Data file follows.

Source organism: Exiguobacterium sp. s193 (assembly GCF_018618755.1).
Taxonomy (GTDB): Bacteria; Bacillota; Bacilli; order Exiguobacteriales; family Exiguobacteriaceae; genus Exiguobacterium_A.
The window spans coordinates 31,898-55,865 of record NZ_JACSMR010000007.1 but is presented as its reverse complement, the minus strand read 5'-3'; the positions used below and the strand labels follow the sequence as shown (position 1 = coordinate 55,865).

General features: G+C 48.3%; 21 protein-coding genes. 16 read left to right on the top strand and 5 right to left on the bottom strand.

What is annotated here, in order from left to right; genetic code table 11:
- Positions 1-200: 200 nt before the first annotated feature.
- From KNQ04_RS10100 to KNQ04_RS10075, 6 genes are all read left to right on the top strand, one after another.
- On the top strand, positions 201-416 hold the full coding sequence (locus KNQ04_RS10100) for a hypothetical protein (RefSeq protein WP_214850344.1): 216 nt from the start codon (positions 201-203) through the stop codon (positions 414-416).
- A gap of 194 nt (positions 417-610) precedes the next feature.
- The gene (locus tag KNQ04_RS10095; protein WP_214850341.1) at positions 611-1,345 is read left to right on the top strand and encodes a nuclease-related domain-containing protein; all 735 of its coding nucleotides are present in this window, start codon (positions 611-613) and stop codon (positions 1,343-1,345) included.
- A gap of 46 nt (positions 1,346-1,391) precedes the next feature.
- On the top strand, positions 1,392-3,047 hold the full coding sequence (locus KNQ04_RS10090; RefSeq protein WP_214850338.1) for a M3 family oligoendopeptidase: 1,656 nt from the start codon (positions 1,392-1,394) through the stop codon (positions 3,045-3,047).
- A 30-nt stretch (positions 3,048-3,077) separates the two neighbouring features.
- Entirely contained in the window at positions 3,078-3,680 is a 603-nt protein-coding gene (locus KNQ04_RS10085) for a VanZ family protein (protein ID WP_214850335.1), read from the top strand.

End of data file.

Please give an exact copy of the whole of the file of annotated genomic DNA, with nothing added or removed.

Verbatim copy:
Source organism: Exiguobacterium sp. s193 (assembly GCF_018618755.1).
Taxonomy (GTDB): Bacteria; Bacillota; Bacilli; order Exiguobacteriales; family Exiguobacteriaceae; genus Exiguobacterium_A.
The window spans coordinates 31,898-55,865 of record NZ_JACSMR010000007.1 but is presented as its reverse complement, the minus strand read 5'-3'; the positions used below and the strand labels follow the sequence as shown (position 1 = coordinate 55,865).

General features: G+C 48.3%; 21 protein-coding genes. 16 read left to right on the top strand and 5 right to left on the bottom strand.

What is annotated here, in order from left to right; genetic code table 11:
- Positions 1-200: 200 nt before the first annotated feature.
- From KNQ04_RS10100 to KNQ04_RS10075, 6 genes are all read left to right on the top strand, one after another.
- On the top strand, positions 201-416 hold the full coding sequence (locus KNQ04_RS10100) for a hypothetical protein (RefSeq protein WP_214850344.1): 216 nt from the start codon (positions 201-203) through the stop codon (positions 414-416).
- A gap of 194 nt (positions 417-610) precedes the next feature.
- The gene (locus tag KNQ04_RS10095; protein WP_214850341.1) at positions 611-1,345 is read left to right on the top strand and encodes a nuclease-related domain-containing protein; all 735 of its coding nucleotides are present in this window, start codon (positions 611-613) and stop codon (positions 1,343-1,345) included.
- A gap of 46 nt (positions 1,346-1,391) precedes the next feature.
- On the top strand, positions 1,392-3,047 hold the full coding sequence (locus KNQ04_RS10090; RefSeq protein WP_214850338.1) for a M3 family oligoendopeptidase: 1,656 nt from the start codon (positions 1,392-1,394) through the stop codon (positions 3,045-3,047).
- A 30-nt stretch (positions 3,048-3,077) separates the two neighbouring features.
- Entirely contained in the window at positions 3,078-3,680 is a 603-nt protein-coding gene (locus KNQ04_RS10085) for a VanZ family protein (protein ID WP_214850335.1), read from the top strand.